I am open to correction if I say anything untrue; for I come from a great distance, not to judge, but to take counsel with your experience, and to impart to you my own. When I refer to facts it will only be by way of illustration. We have joined in prayer for the increase of Faith, Hope, and Charity. All that I say will be said in a spirit of charity, in the hope that out of all our divisions, God will bring forth peace; in Faith, that Christ will be with His Church alway, and that the gates of Hell will not prevail against it.

Is it not true, then, that this age, which boasts of its light, [299/300] its freedom, and its tolerance, is still essentially intolerant?--tolerant of error in many forms, but intolerant of everything which appeals to authority, of everything which runs counter to a man's own prejudices or contradicts his opinions? I speak of all alike, I make no distinction. Many of us can remember the time when the name of Methodist, however respected now, was a term of reproach. Honoured names in both our English universities have been thus held up to scorn. At Cambridge, for many years, ignorant and thoughtless men abused as a badge of piety the name of one whom all the resident members of the university afterwards followed to his grave. We need not go back many years to find a parallel for the tumults at Ephesus and Jerusalem. You can remember when the whole city of Exeter was moved because a clergyman preached in a surplice. The riots in S. George's-in-the-East are still more fresh in your memories, and now how heartrending is the state of the Church in South Africa, a house divided against itself--some crying one thing and some another, and all this because one man in high station will not submit to the godly admonition of his brethren, and many support that one man against the almost unanimous voice of the Bishops of their church, not because they approve of his opinions, but because they look upon him as the champion of freedom of thought. There is the idol, and before that idol men offer up in sacrifice the peace of the Church.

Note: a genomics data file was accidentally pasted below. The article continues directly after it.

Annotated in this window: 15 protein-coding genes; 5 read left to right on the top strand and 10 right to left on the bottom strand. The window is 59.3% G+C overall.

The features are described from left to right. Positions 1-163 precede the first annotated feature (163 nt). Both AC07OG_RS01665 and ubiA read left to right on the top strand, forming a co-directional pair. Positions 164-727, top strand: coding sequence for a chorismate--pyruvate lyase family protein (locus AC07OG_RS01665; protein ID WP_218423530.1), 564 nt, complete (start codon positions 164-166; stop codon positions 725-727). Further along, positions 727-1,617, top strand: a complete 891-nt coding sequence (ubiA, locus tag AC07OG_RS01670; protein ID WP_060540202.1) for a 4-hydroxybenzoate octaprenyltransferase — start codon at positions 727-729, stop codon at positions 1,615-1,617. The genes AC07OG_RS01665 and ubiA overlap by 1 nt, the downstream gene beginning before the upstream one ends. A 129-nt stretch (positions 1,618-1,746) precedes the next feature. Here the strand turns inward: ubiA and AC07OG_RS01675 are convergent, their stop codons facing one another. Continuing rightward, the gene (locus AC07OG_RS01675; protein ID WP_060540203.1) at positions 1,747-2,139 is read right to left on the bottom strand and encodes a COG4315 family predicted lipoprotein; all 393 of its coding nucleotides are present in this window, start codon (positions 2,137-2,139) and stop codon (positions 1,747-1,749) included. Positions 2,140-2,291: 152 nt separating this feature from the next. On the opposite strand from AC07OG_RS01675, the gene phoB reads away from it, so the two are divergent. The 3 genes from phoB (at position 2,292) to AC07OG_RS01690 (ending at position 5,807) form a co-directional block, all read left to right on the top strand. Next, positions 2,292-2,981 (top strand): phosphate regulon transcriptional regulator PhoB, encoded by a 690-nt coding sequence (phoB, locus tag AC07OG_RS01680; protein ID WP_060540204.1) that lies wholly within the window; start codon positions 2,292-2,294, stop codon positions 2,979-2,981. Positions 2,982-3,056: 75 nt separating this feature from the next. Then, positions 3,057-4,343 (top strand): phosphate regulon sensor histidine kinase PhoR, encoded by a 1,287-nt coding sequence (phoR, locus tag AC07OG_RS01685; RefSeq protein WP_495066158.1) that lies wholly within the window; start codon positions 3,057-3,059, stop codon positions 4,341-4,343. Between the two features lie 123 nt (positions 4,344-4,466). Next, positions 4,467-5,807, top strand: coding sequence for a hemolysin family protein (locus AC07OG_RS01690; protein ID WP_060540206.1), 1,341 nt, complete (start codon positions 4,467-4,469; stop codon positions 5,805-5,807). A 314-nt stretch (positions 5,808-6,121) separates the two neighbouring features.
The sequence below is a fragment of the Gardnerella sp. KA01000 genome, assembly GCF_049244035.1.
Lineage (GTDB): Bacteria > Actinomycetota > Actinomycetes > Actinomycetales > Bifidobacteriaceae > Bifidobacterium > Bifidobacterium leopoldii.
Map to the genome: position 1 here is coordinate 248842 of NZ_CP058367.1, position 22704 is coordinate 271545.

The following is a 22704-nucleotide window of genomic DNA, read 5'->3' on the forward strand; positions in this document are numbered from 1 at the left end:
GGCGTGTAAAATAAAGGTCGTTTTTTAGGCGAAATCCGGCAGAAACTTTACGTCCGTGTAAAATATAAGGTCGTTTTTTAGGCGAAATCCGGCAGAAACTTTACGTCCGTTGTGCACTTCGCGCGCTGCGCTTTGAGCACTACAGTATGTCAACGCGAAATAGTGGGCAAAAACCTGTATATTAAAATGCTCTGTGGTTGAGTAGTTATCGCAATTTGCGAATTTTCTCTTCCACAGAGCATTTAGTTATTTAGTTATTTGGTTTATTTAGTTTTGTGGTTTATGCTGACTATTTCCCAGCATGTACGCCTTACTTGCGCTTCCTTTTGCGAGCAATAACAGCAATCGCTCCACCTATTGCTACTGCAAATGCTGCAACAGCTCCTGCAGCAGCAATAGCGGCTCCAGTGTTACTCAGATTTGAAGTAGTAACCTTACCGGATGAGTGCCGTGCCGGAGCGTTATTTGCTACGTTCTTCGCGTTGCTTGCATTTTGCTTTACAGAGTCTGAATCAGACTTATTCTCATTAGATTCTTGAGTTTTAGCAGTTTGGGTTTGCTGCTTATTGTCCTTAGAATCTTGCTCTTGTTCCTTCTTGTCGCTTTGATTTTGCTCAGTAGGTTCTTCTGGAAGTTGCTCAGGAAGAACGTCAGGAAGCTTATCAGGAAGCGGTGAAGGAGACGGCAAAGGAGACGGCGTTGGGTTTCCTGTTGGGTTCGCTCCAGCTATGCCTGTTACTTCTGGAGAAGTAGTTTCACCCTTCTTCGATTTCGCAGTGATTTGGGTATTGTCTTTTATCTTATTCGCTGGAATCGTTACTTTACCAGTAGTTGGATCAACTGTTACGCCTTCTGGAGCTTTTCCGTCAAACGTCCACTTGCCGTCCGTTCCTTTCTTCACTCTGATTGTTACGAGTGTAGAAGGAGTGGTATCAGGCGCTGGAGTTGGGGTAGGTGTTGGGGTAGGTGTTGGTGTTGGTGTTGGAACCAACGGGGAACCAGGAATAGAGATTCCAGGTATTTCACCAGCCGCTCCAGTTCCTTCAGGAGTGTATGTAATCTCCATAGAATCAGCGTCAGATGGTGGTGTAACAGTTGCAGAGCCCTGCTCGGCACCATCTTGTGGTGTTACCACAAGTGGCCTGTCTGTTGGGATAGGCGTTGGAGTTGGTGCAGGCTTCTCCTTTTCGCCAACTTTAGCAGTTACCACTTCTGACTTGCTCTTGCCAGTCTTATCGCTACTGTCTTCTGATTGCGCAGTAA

I need not multiply painful examples, or ask what provocation was given, or who is to blame. The most charitable conclusion is that which S. Peter suggests--'"I wot that in ignorance they did it." But we must remember that in an age which boasts of its light, it is no longer safe to rely upon the excuse of ignorance. Such things must happen when every man does that which is right in his own eyes. Some say one thing and some another, and the whole Church is confused.

And now, dear brethren, I would ask you from my own Missionary point of view--Are you aware how much these tumults hinder the work of Christ in the distant places of the Earth? The divisions of Christian men are a hindrance to the faith at all times. When I asked a New Zealand chief why he [300/301] refused to become a Christian, he stretched out three fingers and said, "I have come to the cross road, and I see three ways, the English, the Wesleyan, and the Roman. I am sitting down and doubting which road I shall take." He sat at that cross road until a landslip, bursting in a torrent of mud, rushed at night down the mountain side, and overwhelmed him with all his family